# Linkage

"I'm not good at math", car conversation with a 10-year-old girl about what math really is (illustrated, but with dubiously-reliable image hosting; G+)

Video on sphere eversion (based on a double-Klein-bottle trick) with a paperfolding challenge at the end (G+)

Minimalist wire sculptures of 3d shapes by Mitsuru Koga (G+)

Video on hypersphere packing, and the strange behavior of hyperspheres inside hypercubes (G+)

What it takes to get systems of solid particles to act like a liquid: polishing them helps, but isn't enough by itself. (G+)

One of the six remaining candidates for the smallest odd k such that no number of the form k 2^n + 1 is prime has been knocked out (G+)

The Herschel enneahedron, a nice symmetric geometric realization of the simplest non-Hamiltonian polyhedron (G+)

Antiparallelogram-based linkage traces out a three-lobed curve (more linkage curves linked from G+)

Secret deal for funneling UK university money to Elsevier (G+)

On the number of ordinary lines determined by sets in complex space (G+)

### Comments:

**itman**:

**2016-12-01T21:13:57Z**

That packing thing is interesting. One ML professor in the draft of his book claimed that the sphere in the center of the cube touching four other spheres became a "porcupine" in high dimensions: it sticks through the wholes and outside the cube. That made me scratch my head, because a convex round object should be convex and round in any projection. However, I have figured out that the sphere becomes so big that it starts sticking outside (actually this is clearly backed up with simple math). But it still has to be round, so it won't look like a porcupine (which is not convex).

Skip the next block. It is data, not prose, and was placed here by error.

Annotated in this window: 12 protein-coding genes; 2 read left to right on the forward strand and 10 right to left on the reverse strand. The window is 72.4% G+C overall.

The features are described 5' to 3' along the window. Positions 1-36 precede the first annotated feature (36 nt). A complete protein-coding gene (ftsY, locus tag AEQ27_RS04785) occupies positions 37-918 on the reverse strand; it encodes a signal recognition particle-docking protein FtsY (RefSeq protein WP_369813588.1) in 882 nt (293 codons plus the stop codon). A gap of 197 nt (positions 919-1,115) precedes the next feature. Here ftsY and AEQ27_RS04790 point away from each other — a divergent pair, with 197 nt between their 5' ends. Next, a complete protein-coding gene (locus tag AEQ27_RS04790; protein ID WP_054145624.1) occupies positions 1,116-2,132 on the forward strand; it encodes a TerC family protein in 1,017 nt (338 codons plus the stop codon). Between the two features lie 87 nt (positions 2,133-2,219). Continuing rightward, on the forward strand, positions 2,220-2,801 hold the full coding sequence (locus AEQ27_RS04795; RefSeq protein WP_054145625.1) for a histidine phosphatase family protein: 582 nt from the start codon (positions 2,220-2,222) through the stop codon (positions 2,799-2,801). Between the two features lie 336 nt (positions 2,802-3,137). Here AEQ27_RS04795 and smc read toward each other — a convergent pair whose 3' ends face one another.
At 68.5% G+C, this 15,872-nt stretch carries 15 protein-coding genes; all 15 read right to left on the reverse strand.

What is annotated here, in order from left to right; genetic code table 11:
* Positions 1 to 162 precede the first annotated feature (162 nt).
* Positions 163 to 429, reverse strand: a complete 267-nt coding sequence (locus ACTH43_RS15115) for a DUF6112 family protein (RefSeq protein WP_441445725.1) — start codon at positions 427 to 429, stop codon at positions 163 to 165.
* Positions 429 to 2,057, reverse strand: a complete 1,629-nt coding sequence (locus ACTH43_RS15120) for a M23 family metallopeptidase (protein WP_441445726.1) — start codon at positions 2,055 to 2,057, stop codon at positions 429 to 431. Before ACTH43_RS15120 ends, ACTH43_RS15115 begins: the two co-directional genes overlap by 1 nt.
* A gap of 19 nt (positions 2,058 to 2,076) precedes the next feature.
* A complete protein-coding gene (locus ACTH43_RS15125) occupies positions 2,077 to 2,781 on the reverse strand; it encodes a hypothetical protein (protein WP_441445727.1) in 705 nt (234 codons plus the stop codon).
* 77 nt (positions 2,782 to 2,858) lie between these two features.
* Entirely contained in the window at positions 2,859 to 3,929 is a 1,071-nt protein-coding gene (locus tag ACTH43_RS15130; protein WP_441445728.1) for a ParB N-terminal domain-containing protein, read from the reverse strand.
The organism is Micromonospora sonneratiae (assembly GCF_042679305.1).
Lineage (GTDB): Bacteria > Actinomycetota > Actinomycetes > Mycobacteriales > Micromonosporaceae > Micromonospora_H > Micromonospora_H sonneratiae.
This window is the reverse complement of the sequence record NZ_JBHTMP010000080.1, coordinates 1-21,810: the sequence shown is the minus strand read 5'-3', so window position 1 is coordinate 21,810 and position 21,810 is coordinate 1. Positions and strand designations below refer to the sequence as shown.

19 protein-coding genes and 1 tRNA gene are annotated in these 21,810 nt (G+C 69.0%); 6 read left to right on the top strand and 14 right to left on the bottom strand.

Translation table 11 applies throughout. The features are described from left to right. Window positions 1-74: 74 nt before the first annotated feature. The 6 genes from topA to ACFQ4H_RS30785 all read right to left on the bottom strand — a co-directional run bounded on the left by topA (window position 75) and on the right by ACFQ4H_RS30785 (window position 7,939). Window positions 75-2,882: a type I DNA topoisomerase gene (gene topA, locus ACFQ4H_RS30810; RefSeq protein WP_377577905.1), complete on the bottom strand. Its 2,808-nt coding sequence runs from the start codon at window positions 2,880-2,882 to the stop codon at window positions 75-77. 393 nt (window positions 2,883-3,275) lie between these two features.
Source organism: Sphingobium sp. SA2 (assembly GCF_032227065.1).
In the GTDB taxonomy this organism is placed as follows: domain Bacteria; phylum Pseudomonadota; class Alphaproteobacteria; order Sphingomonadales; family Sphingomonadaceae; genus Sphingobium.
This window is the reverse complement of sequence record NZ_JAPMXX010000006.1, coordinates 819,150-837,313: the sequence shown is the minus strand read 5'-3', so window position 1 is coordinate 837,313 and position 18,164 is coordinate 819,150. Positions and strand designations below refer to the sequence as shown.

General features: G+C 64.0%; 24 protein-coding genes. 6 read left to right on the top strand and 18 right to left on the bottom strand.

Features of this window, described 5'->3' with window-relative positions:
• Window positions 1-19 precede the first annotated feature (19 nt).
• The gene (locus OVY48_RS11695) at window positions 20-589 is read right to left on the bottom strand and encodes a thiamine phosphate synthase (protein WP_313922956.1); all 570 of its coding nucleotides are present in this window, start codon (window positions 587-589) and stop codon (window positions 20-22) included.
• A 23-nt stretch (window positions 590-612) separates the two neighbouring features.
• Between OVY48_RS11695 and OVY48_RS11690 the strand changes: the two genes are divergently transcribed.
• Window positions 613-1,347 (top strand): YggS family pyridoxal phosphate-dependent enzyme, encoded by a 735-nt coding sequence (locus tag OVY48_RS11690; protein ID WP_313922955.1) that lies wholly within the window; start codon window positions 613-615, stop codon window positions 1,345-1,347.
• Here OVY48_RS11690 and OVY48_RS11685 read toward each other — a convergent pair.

Apparently, this sticking phenomenon is possible due to the space emptiness. The four other spheres occupy a tiny fraction of the cube space, so, apparently, they do not prevent the central sphere from going (as dim increases). And eventually it can even stick out of the cube! This seems to be an extremely interesting packing paradox.